Despite being the world’s second-largest importer and consumer of gold for many years, with an annual import of 700-900 tonnes valued at $35-40 billion, India is hardly the price setter but only a price taker. Gold prices are determined largely in London and New York markets.
In this context, the Prime Minister’s statement while inaugurating the India International Bullion Exchange last Friday that it was time for the country to become a market maker assumes importance. While large import volume alone cannot give us much clout globally, this grand vision is achievable if we surmount several challenges.
Known as a big gold market, India should now be seen as market maker: PMInaugurates India’s first International Bullion Exchange and NSE-SGX Connect at GIFT City
Predictable Policy: A stable, predictable, long-term policy environment is critical. None exists today. In Indian policymaking circles, gold is seen as a demerit commodity. Policies, tariffs and customs duties keep changing regularly, creating uncertainty among stakeholders.
Transparent Physical Market: The physical market for yellow metal is anything but transparent. Even as the gold jewelry trade is becoming increasingly organised, we still have a sizeable unorganised market. Most importantly, we must comprehensively deal with the grey market to minimise its role, if not eliminate it.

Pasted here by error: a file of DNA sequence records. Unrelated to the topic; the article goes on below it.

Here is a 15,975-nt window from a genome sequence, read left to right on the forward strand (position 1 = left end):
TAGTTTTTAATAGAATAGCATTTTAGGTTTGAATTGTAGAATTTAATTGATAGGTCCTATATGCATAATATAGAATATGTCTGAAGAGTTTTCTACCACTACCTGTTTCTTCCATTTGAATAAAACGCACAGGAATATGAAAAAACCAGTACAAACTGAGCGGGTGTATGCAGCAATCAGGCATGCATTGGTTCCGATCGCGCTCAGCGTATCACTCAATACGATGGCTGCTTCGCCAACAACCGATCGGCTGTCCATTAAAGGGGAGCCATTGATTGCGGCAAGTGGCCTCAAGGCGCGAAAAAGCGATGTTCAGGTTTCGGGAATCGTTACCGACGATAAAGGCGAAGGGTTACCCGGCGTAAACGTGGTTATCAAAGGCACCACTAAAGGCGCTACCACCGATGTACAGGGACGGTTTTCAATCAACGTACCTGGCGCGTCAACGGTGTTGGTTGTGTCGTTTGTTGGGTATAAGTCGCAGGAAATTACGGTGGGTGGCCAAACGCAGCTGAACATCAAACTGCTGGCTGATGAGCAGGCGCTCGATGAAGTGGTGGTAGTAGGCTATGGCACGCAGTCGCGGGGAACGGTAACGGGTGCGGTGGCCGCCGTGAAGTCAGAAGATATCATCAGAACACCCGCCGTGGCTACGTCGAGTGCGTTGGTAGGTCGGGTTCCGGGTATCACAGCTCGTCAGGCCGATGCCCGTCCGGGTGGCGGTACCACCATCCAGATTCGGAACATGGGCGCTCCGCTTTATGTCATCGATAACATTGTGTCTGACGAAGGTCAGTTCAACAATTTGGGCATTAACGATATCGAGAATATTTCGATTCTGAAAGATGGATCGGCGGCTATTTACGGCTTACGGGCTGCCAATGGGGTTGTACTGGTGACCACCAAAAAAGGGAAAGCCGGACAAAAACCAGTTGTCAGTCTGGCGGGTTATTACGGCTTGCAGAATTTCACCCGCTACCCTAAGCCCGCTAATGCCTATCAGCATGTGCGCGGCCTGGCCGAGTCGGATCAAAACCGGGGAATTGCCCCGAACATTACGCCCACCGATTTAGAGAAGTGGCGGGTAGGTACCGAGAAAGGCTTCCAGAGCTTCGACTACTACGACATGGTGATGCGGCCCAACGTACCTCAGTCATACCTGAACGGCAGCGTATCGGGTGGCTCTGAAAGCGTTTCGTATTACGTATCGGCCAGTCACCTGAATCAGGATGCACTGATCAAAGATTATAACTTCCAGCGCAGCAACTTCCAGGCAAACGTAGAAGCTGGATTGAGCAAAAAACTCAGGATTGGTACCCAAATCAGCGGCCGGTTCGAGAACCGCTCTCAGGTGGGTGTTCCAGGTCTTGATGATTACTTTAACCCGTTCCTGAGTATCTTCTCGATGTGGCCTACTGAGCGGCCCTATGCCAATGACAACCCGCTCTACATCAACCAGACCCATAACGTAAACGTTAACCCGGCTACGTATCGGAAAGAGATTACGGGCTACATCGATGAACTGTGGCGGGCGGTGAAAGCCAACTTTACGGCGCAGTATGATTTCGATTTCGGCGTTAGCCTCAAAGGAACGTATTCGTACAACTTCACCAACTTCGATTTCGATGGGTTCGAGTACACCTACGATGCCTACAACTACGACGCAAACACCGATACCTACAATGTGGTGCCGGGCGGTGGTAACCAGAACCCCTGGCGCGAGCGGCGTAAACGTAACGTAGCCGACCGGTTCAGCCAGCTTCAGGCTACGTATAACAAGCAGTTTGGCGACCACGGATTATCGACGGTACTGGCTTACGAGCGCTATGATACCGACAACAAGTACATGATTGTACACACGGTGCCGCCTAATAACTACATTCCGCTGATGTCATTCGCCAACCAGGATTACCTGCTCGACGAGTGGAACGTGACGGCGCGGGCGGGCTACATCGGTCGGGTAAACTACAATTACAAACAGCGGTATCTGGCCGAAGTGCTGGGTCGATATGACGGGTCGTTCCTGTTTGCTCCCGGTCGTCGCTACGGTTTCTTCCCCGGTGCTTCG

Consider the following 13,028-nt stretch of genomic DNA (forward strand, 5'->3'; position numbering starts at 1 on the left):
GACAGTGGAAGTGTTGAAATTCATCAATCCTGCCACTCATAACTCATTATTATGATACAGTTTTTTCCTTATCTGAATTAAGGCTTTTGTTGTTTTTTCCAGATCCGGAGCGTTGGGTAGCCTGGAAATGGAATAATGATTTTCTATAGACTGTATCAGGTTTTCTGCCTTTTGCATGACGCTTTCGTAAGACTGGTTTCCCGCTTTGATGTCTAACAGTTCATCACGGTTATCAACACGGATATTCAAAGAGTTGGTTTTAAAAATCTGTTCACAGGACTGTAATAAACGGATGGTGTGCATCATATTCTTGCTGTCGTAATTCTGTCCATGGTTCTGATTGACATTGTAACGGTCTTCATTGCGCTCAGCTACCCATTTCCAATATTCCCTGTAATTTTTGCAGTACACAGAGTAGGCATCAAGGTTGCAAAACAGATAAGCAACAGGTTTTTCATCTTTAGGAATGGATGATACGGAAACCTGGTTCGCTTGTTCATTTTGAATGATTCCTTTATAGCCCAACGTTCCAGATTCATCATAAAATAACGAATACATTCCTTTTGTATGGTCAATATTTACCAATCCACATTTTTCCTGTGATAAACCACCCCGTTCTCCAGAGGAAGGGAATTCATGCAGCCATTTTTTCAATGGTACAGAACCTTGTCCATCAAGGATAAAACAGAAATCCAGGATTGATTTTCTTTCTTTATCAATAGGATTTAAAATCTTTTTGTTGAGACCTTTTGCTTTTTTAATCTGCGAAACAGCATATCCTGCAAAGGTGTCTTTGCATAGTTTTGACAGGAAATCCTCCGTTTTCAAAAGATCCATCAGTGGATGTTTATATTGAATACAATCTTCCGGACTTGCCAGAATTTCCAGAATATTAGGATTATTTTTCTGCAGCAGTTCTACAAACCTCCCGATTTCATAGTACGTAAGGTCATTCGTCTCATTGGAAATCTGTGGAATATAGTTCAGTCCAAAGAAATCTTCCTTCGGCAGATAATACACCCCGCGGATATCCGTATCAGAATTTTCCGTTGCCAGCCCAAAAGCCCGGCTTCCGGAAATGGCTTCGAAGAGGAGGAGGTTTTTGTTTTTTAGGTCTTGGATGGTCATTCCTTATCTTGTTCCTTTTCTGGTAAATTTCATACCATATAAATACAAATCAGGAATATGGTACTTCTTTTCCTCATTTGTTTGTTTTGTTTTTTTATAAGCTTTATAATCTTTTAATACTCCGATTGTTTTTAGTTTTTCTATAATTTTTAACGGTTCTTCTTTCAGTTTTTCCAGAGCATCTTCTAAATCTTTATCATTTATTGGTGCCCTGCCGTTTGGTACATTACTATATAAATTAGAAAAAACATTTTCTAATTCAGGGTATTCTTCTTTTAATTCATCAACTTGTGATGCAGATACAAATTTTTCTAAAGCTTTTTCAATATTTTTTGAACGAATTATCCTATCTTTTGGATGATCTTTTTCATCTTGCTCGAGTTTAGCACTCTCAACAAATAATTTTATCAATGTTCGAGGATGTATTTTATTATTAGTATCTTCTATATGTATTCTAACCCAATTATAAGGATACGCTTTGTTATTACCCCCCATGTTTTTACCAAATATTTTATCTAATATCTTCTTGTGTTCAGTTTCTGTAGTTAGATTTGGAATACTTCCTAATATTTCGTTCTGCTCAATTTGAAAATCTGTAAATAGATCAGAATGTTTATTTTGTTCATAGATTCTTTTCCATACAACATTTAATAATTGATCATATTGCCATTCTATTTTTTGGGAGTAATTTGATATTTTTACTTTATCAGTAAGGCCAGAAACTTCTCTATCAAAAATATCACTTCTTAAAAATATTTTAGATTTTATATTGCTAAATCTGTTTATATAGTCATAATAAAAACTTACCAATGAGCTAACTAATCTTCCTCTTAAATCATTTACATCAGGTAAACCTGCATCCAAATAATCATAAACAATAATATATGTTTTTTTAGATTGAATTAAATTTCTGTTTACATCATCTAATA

Robust Quality Assurance: This is a key element in the high-value gold jewellry trade. Under-carating is the market’s bane. Strict enforcement of consumer protection law is necessary. Hallmarking infrastructure needs to expand substantially and certification must be affordable.
Solid and soft infrastructure: As important as physical infrastructure like assaying, transport and vaulting is soft infrastructure which covers flow of information, technology infusion and skill development through training of artisans. Because the market is still largely unorganised, data capture and broadcast are more anecdotal. In the absence of scientifically captured data, speculative elements often enjoy ‘information arbitrage’.
Integral part of Global Value Chain: Although a large importer and gold jewellry exporter, India is strictly not an integral part of the global value chain. There are restrictions on trade. Export of gold bar is not permitted while the import is allowed only through nominated agencies notified by the RBI or DGFT.
Currency convertibility: This could be a roadblock to India becoming a price setter in the world gold market. Although remittances out of the country have been more liberal in recent years, there are still restrictions. The Rupee is not convertible on capital account which may be a deterrent.
Strong regulatory oversight: Gold faces multiple regulators, and the oversight is scattered among many institutions, including the Ministry of Finance (fiscal matters), Ministry of Commerce (foreign trade policy), Ministry of Consumer Affairs (quality, RBI (financial institutions) and SEBI (derivatives trade). Often a silo approach marks the regulatory oversight. We need much greater coordination and clarity in policymaking and the implementation of rules.
While these are ‘necessary’ conditions, they may not be ‘sufficient’ conditions to achieve the objective. The issue of perception about the country, ease of doing business, confidence of international financial institutions and investors in the long-term stability and sustainability of business will come into play too.
(The author is a policy commentator and commodities market specialist. Views are personal)